Cooking huitlacoche to make a simple taco filling is probably one of my favorite vegetarian tacos. It's also a very traditional recipe for huitlacoche, and you can find all kinds of versions of it online, from all over Mexico and the surrounding area.
Traditionally, the corn fungus is gathered and typically stewed with onions, garlic, jalapeno, and possibly some tomato. Some versions crush everything together in a metate (a semi-flat basalt grinding stone) beforehand, which makes it into a sort of smooth puree, which can be good too. The finished juicy, mushroomy goodness is an all-purpose taco filling, great in tacos, quesadillas, spooned on top of sopes or masa cakes, etc.
This version is nothing fancy, I wanted to really honor the huitlacoche and present it in a way that you'd find on a street corner, or a small taqueria, so it's nothing more than huitlacoche cooked with onions, garlic, tomato, and cilantro.
Epazote is traditionally added too (and I recommend it) but is optional. If you like it hot, you can add some jalapenos as some do, but I prefer to serve it with some spicy salsa on the side for the pop of red color, since, without it, the plate can look a little drab.
Fresh or frozen huitlacoche is fine here. If you want to use huitlacoche from a can, you can, but it isn't my first choice as all the products I've tried are already seasoned, and typically contain more un-colonized field corn than I like in my huitlacoche.
Traditional Mexican-Style Huitlacoche
Basic Huitlacoche Filling
- 8 oz fresh or frozen huitlacoche kernals
- 1 small 15 oz can whole peeled tomatoes, with juice
- 1 small 5 oz white onion, diced ¼ inch
- 1 large clove garlic finely chopped or grated
- Small handful roughly 2 Tablespoons chopped fresh cilantro
- 3-4 leaves fresh epazote torn, optional
- Kosher salt and fresh ground black pepper
- 2 tablespoons lard or cooking oil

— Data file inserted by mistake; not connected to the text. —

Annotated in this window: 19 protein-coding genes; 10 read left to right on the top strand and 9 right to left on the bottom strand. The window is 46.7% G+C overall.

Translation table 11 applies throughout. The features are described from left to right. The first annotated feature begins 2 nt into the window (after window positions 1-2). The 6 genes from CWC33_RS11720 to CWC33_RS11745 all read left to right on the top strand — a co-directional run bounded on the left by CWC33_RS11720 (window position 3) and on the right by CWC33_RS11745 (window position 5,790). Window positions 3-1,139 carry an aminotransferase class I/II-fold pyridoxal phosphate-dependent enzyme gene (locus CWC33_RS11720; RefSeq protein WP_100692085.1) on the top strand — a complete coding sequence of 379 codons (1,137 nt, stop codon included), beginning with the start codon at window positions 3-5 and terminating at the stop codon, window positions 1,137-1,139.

For serving as tacos
- Grated queso chihuahua or your favorite Mexican cheese, such as queso fresco
- Your favorite salsa
- Warm corn tortillas
- Remove the tomatoes from the can, reserving the juice. Holding the tomatoes over a bowl in the sink, squeeze out the seeds, reserving the tomatoes. Discard the seeds. Chop the tomatoes roughly, combine back with the juice, and reserve.
- Preheat the oven to 350.
- In a large stainless steel saute pan, cook the garlic in the oil until light golden and aromatic. Add the onion to the pan and cook for a minute or two, then add the huitlacoche and a pinch of salt, cook, stirring occasionally for 4-5 minutes, or until the huitlacoche has started to release some juice.
- Continue cooking the huitlacoche until the pan is nearly dry. Add the tomatoes and their juice, then cook, uncovered, until the pan seems nearly dry.
- Transfer the pan to the oven and bake, uncovered, for 10-15 minutes, stirring once during the process, until you have a thick mushroom, tomato and onion pulp.
- Stir in the cilantro and epazote, if using. Double check the seasoning for salt and adjust as needed, then allow to cool for a minute or two, and serve with warm corn tortillas, cheese and salsa, or your favorite condiments.